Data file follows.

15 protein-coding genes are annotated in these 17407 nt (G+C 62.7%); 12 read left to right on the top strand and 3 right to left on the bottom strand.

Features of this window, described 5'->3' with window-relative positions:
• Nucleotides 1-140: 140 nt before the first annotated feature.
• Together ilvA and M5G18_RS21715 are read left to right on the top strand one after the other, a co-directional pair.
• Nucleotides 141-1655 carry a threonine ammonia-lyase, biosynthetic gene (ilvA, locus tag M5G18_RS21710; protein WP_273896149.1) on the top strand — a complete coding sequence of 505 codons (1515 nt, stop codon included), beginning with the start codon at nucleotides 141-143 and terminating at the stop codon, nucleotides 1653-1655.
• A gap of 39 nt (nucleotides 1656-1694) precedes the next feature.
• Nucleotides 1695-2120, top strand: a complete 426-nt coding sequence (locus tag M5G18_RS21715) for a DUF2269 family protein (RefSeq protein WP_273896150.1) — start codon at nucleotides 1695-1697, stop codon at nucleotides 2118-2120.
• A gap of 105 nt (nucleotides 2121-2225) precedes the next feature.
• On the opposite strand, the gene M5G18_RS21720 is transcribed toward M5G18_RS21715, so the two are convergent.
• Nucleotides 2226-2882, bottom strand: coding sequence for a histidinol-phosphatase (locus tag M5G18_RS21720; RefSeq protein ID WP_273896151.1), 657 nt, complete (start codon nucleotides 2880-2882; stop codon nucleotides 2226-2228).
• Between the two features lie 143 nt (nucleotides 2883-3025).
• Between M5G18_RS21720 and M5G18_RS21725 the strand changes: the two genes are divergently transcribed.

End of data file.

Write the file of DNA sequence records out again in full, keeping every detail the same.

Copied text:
15 protein-coding genes are annotated in these 17407 nt (G+C 62.7%); 12 read left to right on the top strand and 3 right to left on the bottom strand.

Features of this window, described 5'->3' with window-relative positions:
• Nucleotides 1-140: 140 nt before the first annotated feature.
• Together ilvA and M5G18_RS21715 are read left to right on the top strand one after the other, a co-directional pair.
• Nucleotides 141-1655 carry a threonine ammonia-lyase, biosynthetic gene (ilvA, locus tag M5G18_RS21710; protein WP_273896149.1) on the top strand — a complete coding sequence of 505 codons (1515 nt, stop codon included), beginning with the start codon at nucleotides 141-143 and terminating at the stop codon, nucleotides 1653-1655.
• A gap of 39 nt (nucleotides 1656-1694) precedes the next feature.
• Nucleotides 1695-2120, top strand: a complete 426-nt coding sequence (locus tag M5G18_RS21715) for a DUF2269 family protein (RefSeq protein WP_273896150.1) — start codon at nucleotides 1695-1697, stop codon at nucleotides 2118-2120.
• A gap of 105 nt (nucleotides 2121-2225) precedes the next feature.
• On the opposite strand, the gene M5G18_RS21720 is transcribed toward M5G18_RS21715, so the two are convergent.
• Nucleotides 2226-2882, bottom strand: coding sequence for a histidinol-phosphatase (locus tag M5G18_RS21720; RefSeq protein ID WP_273896151.1), 657 nt, complete (start codon nucleotides 2880-2882; stop codon nucleotides 2226-2228).
• Between the two features lie 143 nt (nucleotides 2883-3025).
• Between M5G18_RS21720 and M5G18_RS21725 the strand changes: the two genes are divergently transcribed.